Feb 23 2010

New phishing scams attack with precision

Category: Identity TheftDISC @ 1:10 pm

Phishing: Cutting the Identity Theft Line

When TippingPoint’s president and chief technology officer, Marc Willebeek-Lemair, received an e-mail from the Federal Trade Commission informing him that a client was filing a complaint against his network security company for overcharges, he was directed to download the complaint – a Microsoft Word file – from an FTC Web page and return the attached form with any questions about the process.

The message, sent in 2008, was an elaborate scam targeting top-level executives.

TippingPoint researchers discovered the sender’s address had been “spoofed” (faked) and the link didn’t lead to the FTC’s Web site. In fact, the document – which looked like an FTC complaint – was infected with a data-stealing Trojan horse. Because the message referred to Willebeek-Lemair by name and no one else in TippingPoint received the message, the company concluded that criminals studied its chain of command and selected their target.

“It specifically said something that a C-level executive would get immediately alarmed about,” said Rohit Dhamankar, director of security research at TippingPoint’s DVLabs.

The message is an example of an increasingly common hacker technique known as spear-phishing, a much more effective and carefully crafted variation of the phishing lures that seek to trick victims into surrendering their private data.

Researchers believe that as spam-filtering technology has improved and people have become savvier at recognizing phishing ploys (such as the classic Nigerian e-mail scam), criminals are now dedicating more time and resources to going after specific groups of individuals. They often trick users into downloading malicious software from infected Web pages or e-mail attachments like Adobe Reader PDFs and Microsoft Office documents.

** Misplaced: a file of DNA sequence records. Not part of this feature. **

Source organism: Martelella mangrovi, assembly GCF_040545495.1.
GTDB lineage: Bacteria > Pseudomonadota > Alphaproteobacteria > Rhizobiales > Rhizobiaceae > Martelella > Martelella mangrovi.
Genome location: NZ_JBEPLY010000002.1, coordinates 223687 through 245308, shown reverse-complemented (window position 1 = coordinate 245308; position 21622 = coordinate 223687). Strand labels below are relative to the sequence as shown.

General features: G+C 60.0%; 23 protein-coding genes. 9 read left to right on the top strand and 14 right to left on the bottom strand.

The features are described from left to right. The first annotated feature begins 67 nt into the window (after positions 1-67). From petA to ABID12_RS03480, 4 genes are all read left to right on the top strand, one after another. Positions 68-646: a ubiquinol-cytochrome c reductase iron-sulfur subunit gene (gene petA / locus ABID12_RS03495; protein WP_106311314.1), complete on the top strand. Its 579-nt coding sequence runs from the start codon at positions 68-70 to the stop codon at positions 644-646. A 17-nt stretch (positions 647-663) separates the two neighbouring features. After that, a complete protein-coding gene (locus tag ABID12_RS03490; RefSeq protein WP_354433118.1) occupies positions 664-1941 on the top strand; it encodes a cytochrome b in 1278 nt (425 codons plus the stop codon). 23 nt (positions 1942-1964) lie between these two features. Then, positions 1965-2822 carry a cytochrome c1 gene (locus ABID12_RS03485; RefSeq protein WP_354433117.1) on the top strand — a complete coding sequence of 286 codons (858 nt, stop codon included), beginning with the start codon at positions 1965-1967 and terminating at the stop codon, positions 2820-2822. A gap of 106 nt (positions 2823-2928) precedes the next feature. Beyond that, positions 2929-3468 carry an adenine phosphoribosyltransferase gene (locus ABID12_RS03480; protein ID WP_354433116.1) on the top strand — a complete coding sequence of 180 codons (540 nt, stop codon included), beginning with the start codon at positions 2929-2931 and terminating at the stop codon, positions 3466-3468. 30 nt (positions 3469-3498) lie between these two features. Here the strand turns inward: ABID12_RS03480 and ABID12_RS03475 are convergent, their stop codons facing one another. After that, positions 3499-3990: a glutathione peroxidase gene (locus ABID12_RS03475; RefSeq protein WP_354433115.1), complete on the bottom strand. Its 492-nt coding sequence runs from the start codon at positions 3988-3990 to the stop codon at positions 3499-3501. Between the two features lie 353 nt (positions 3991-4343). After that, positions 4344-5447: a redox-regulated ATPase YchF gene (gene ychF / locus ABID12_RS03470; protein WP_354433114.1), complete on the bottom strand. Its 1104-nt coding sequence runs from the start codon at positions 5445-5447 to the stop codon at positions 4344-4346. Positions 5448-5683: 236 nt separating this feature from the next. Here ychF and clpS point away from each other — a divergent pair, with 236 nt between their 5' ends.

Carefully planned
In these attacks, the hackers identify specific individuals or groups of people with something in common. To make their attacks more effective, criminals take pains to impersonate credible sources, adorning messages with professional graphics and composing well-written stories to hook their targets.

To personalize the messages and make them more convincing, security researchers believe criminals run simple search queries to find biographical information, including a person’s position within an organization and their responsibilities. Hackers can also learn names of friends.

“This is very easy to do. Google, Facebook, LinkedIn and other sites can provide valuable information about anybody,” Dhamankar said.

The extra homework pays off. The Anti-Phishing Working Group estimates that less than 1 percent of people who receive one of the billions of generic phishing schemes sent every day take the bait. Meanwhile, estimates from several experts place the success rate of these tailored attacks between 25 and 60 percent.

In a 2006 experiment by the department of computer science at Indiana University, researchers sent e-mails with test links to almost 500 students purporting to come from friends with the intent of finding out how many would unwittingly have fallen for a real attack.

Even though researchers placed obvious clues to recognize the test – like prominently displaying the word “phishing” in the phony Web site – 72 percent of respondents gave their user names and passwords away.

“That is a dramatic yield. That’s the power of using the spear,” said Markus Jakobsson, principal scientist at the Palo Alto Research Center and one of the experiment’s authors.